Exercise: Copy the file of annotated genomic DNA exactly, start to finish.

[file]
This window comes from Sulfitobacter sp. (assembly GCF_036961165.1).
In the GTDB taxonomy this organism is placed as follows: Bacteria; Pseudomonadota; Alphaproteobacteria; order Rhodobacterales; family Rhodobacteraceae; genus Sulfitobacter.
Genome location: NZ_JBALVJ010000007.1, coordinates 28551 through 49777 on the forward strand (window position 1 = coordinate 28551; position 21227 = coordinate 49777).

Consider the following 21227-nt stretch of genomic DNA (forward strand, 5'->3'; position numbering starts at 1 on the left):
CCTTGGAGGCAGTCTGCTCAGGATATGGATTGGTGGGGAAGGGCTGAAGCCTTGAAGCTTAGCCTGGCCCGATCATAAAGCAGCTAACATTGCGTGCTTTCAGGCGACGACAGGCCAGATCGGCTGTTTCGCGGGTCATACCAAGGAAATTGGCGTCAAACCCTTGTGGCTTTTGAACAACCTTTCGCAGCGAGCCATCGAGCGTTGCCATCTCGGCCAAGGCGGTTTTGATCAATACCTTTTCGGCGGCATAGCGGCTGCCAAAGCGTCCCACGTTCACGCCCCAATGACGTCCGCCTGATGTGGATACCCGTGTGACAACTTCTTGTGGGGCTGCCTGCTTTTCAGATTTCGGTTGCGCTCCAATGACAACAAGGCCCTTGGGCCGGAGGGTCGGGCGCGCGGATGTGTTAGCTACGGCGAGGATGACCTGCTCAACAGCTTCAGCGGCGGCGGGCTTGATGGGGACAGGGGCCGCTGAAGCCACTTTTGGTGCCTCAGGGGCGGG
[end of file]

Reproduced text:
This window comes from Sulfitobacter sp. (assembly GCF_036961165.1).
In the GTDB taxonomy this organism is placed as follows: Bacteria; Pseudomonadota; Alphaproteobacteria; order Rhodobacterales; family Rhodobacteraceae; genus Sulfitobacter.
Genome location: NZ_JBALVJ010000007.1, coordinates 28551 through 49777 on the forward strand (window position 1 = coordinate 28551; position 21227 = coordinate 49777).

Consider the following 21227-nt stretch of genomic DNA (forward strand, 5'->3'; position numbering starts at 1 on the left):
CCTTGGAGGCAGTCTGCTCAGGATATGGATTGGTGGGGAAGGGCTGAAGCCTTGAAGCTTAGCCTGGCCCGATCATAAAGCAGCTAACATTGCGTGCTTTCAGGCGACGACAGGCCAGATCGGCTGTTTCGCGGGTCATACCAAGGAAATTGGCGTCAAACCCTTGTGGCTTTTGAACAACCTTTCGCAGCGAGCCATCGAGCGTTGCCATCTCGGCCAAGGCGGTTTTGATCAATACCTTTTCGGCGGCATAGCGGCTGCCAAAGCGTCCCACGTTCACGCCCCAATGACGTCCGCCTGATGTGGATACCCGTGTGACAACTTCTTGTGGGGCTGCCTGCTTTTCAGATTTCGGTTGCGCTCCAATGACAACAAGGCCCTTGGGCCGGAGGGTCGGGCGCGCGGATGTGTTAGCTACGGCGAGGATGACCTGCTCAACAGCTTCAGCGGCGGCGGGCTTGATGGGGACAGGGGCCGCTGAAGCCACTTTTGGTGCCTCAGGGGCGGG